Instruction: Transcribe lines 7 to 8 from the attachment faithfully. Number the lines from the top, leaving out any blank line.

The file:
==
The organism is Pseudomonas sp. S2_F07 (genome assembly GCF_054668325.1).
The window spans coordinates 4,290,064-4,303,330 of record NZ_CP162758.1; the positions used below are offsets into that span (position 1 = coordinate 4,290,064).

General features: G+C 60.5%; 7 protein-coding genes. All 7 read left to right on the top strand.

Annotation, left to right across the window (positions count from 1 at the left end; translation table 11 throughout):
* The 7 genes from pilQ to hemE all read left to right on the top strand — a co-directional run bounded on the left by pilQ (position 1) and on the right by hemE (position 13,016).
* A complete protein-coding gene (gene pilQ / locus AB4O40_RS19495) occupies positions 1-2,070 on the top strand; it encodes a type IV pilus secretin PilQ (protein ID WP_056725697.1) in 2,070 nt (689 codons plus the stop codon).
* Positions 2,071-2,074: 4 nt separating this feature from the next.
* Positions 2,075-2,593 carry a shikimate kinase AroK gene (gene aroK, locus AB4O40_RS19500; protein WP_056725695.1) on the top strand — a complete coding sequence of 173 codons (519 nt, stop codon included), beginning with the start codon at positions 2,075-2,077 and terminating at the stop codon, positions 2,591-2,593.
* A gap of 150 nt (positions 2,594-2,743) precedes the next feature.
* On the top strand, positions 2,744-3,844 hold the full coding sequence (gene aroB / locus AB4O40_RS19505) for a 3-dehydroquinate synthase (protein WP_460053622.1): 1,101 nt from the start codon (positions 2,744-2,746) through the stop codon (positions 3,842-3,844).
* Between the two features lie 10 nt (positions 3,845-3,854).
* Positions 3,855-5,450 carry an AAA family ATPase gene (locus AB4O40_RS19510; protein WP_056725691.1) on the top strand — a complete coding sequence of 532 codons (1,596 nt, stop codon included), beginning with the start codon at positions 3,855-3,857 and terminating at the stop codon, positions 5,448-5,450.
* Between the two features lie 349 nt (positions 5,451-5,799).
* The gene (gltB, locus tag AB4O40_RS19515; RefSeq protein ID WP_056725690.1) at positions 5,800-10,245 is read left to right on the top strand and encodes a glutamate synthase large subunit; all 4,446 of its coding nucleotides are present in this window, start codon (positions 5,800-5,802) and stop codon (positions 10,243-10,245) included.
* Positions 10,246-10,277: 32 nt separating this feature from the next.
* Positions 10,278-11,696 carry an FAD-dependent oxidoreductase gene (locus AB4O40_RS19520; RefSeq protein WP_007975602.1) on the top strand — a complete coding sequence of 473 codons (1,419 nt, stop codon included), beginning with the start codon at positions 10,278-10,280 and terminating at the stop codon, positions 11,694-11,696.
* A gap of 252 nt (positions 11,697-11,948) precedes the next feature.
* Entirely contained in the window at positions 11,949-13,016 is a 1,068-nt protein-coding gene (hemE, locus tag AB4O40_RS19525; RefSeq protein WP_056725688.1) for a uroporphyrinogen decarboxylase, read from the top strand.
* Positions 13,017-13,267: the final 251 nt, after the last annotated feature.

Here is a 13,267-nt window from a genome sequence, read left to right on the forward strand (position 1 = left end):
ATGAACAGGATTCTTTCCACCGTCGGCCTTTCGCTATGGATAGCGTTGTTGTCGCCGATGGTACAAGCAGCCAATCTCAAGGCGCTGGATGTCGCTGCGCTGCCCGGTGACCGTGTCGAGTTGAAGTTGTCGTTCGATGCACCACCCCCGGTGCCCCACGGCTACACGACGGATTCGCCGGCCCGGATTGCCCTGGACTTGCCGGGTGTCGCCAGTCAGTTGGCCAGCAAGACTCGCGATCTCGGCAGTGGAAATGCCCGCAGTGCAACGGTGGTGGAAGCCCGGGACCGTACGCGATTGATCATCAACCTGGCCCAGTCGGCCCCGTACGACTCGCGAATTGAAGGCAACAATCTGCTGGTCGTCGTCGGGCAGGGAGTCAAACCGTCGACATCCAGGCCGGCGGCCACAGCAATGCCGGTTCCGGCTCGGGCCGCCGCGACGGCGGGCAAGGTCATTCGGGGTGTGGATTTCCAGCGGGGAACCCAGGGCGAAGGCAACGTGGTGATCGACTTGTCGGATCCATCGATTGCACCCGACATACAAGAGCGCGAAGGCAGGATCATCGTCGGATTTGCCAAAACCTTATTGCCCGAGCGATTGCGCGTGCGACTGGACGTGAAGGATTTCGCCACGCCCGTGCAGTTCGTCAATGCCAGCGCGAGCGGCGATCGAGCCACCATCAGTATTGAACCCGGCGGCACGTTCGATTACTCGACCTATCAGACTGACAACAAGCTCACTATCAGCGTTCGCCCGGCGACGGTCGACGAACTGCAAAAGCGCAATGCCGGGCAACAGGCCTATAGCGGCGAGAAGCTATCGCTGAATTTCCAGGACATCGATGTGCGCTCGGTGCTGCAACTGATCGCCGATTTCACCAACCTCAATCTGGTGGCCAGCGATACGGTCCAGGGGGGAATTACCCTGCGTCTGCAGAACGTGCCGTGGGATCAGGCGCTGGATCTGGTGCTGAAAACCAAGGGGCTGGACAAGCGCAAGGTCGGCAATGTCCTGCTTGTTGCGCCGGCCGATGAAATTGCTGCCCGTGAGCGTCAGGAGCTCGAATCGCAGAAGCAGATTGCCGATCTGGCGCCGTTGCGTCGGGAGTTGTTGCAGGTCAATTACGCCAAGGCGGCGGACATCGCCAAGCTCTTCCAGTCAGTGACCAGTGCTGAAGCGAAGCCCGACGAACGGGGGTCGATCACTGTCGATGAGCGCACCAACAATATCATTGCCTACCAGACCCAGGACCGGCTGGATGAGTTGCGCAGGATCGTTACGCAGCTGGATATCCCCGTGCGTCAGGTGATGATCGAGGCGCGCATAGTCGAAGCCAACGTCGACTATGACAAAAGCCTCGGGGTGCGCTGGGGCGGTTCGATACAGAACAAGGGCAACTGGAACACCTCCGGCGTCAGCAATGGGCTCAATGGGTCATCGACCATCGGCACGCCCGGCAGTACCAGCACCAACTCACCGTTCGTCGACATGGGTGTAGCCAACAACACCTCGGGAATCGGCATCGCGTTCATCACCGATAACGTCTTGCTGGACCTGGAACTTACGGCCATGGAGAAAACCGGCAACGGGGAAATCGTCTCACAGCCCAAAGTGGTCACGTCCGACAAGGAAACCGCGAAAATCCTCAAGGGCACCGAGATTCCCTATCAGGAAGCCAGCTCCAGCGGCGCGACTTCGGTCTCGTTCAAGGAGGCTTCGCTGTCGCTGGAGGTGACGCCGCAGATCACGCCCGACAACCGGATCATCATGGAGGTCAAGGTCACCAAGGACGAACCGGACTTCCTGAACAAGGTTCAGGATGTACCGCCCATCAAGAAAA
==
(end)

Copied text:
* Positions 2,071-2,074: 4 nt separating this feature from the next.
* Positions 2,075-2,593 carry a shikimate kinase AroK gene (gene aroK, locus AB4O40_RS19500; protein WP_056725695.1) on the top strand — a complete coding sequence of 173 codons (519 nt, stop codon included), beginning with the start codon at positions 2,075-2,077 and terminating at the stop codon, positions 2,591-2,593.